Perhaps lost in translation was the word “Biennial” which means (an event) lasting for two years or occurring every two years.

However this comment has caused quite a stir amongst some motorcyclists who now think that they will have to have an inspection every six months!

Data

CITA (International Motor Vehicle Inspection Committee) states that “The accident analysis data in particular show major discrepancies between the groups of motorcyclists. A high amount of 64.9% – 84.3% of light motorcycles examined after an accident were defective, some of which with severe defects. However, even in the motorcycles which require licensing and which were examined, accident analysts found severe defects in 55.2% of cases. The percentage of accident-relevant faults in motorcycles is therefore accordingly high. The accident analysts classified 13% of defects found after accidents as accident-relevant for motorbikes and 30% for light motorcycles”.

They also point out that age matters, i.e. the older the vehicle, the more likely there are defects.

However there are some assumptions and dubious extrapolation of data.

AUTOFORE – Study on the Future Options for Roadworthiness Enforcement in the European Union – pdf – (pages 21 and 22) – Click Here

You could argue that CITA has a vested interest because it represents the testing authorities, equally you could argue that FEMA has a vested interest because it represents its members – especially those that do not want the introduction of PTI.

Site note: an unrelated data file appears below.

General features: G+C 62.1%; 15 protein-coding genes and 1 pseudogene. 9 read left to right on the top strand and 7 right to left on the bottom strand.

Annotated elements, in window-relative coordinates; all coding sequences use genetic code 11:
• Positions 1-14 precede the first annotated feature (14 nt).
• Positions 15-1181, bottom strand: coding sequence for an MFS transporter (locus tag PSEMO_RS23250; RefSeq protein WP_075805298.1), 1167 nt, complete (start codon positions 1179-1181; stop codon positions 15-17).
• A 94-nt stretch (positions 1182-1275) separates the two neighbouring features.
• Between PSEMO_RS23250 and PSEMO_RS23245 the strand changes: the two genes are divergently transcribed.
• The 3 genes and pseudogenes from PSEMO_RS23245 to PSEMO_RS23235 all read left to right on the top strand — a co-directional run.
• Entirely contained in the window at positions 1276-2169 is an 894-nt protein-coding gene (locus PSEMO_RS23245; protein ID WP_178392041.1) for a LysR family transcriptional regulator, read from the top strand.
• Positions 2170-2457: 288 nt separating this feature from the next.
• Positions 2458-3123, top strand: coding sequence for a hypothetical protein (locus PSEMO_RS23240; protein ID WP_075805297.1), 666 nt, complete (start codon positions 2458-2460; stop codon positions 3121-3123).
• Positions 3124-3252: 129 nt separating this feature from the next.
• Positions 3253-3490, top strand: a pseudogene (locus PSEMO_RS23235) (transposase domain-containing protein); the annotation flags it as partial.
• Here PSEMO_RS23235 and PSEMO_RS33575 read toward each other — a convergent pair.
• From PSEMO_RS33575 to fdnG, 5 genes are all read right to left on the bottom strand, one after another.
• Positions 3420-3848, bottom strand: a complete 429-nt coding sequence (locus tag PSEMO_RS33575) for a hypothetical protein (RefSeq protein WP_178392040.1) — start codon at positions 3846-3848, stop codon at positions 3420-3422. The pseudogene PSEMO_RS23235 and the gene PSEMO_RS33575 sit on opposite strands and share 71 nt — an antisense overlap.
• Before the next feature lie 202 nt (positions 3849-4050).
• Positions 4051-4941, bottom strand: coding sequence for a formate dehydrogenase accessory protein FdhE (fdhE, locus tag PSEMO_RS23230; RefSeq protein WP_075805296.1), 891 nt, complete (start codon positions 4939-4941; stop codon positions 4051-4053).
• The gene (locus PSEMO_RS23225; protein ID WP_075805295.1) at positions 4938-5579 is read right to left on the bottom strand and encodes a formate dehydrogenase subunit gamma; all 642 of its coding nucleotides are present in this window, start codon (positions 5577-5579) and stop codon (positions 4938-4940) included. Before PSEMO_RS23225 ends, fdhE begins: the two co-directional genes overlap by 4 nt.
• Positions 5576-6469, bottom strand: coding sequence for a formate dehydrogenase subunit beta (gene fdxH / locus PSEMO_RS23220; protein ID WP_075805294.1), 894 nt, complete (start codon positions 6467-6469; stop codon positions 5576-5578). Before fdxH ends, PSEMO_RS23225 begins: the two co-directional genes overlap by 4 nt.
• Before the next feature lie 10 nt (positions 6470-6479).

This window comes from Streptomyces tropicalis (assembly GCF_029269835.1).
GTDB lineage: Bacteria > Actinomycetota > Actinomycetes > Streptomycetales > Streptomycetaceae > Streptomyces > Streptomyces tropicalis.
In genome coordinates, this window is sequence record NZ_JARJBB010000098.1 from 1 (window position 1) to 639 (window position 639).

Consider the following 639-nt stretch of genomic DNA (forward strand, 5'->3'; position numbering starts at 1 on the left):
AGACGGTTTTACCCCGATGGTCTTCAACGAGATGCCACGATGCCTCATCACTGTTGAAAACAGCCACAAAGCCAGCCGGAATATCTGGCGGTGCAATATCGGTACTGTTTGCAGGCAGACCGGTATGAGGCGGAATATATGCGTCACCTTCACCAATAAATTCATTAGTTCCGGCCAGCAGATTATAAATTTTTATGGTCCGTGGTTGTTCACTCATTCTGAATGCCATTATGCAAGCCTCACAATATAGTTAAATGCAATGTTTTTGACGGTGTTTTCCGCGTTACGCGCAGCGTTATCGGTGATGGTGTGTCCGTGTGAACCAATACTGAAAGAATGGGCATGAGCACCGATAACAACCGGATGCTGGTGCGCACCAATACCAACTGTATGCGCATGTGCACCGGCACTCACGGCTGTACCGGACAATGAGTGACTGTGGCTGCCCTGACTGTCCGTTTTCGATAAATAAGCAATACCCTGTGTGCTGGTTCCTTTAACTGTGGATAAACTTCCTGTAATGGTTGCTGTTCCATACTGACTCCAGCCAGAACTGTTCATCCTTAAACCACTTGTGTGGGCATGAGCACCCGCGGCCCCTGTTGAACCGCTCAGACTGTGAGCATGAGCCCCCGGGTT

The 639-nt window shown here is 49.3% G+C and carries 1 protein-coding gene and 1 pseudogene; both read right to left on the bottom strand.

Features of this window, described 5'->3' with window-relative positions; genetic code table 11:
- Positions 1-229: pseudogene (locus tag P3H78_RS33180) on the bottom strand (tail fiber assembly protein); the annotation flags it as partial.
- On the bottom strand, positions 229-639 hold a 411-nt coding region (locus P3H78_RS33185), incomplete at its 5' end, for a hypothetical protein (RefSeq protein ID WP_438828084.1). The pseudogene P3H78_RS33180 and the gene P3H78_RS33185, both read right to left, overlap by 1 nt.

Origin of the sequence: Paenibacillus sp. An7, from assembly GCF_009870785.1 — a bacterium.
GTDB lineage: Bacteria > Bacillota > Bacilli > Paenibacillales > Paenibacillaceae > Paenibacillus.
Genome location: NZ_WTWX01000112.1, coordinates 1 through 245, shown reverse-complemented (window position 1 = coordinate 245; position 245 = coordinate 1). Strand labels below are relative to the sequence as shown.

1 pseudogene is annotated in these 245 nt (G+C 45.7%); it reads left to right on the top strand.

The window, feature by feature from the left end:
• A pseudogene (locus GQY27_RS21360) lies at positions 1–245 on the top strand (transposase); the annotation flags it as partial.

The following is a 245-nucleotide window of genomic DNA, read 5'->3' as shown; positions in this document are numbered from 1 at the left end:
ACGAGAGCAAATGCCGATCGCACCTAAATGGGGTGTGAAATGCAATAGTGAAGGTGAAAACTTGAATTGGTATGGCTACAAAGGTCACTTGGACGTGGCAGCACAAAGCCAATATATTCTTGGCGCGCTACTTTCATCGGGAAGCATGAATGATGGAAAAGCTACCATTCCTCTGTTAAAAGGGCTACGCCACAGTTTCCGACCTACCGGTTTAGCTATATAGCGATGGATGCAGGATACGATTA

Alternative

The alternative to PTI according to FEMA, in its Position Statement On Periodical Technical Inspections / Road Worthiness Testing  – September 2010 – pdf – Click Here document, is that the manufacturers should extend warranties and cover the cost of defects and emissions.

There are two possible outcomes to this: the consumer (us) will end up paying for the cost of extending warranties or the manufacturers will go out of business. Also, there will have to be a cut-off point when the warranty will expire.

Then what?

With regards to measuring emissions FEMA also states in the same document that it “Considers the manufacturer of a vehicle as the main party responsible for the level of emissions the vehicle is producing. If the vehicle fails to comply with standardised emission limits after a certain mileage, the user must not be held liable for the costs arising from repair. If legislators require periodical checks of the emission level, this burden must not be put on the consumer either.”

Bigger Picture

However we are equally aware that within the Commission’s proposals for the approval and market surveillance of 2 and 3 wheel vehicles and quadricycles, there are other issues relating to emissions, durability and on board diagnostics. In our response to the DfT’s consultation on these proposals, we disagreed with FEMA and argued that the MoT (or PTI) is more effective in terms of cost and reliability.

While we understand that riders in other countries may wish to fight for their “freedom of choice, in the real world, we  believe that PTI for motorcycles will be introduced across Europe, not least because the UNECE WP29 in Geneva is already discussing world-wide periodical technical inspections for all vehicles including motorcycles and mopeds and considering an international PTI certificate.

In the grand scale of things, it will be difficult to convince representatives from countries throughout the world that PTI is not a good idea.

National Provisions

A delegation of FEMA members from FFMC France, MAG Netherlands and NMCU Norway handed over the petition to Mrs. Marit Ruuda at the seat of the Commission in Brussels, who received it on the behalf of Commissioner for Transport Siim Kallas.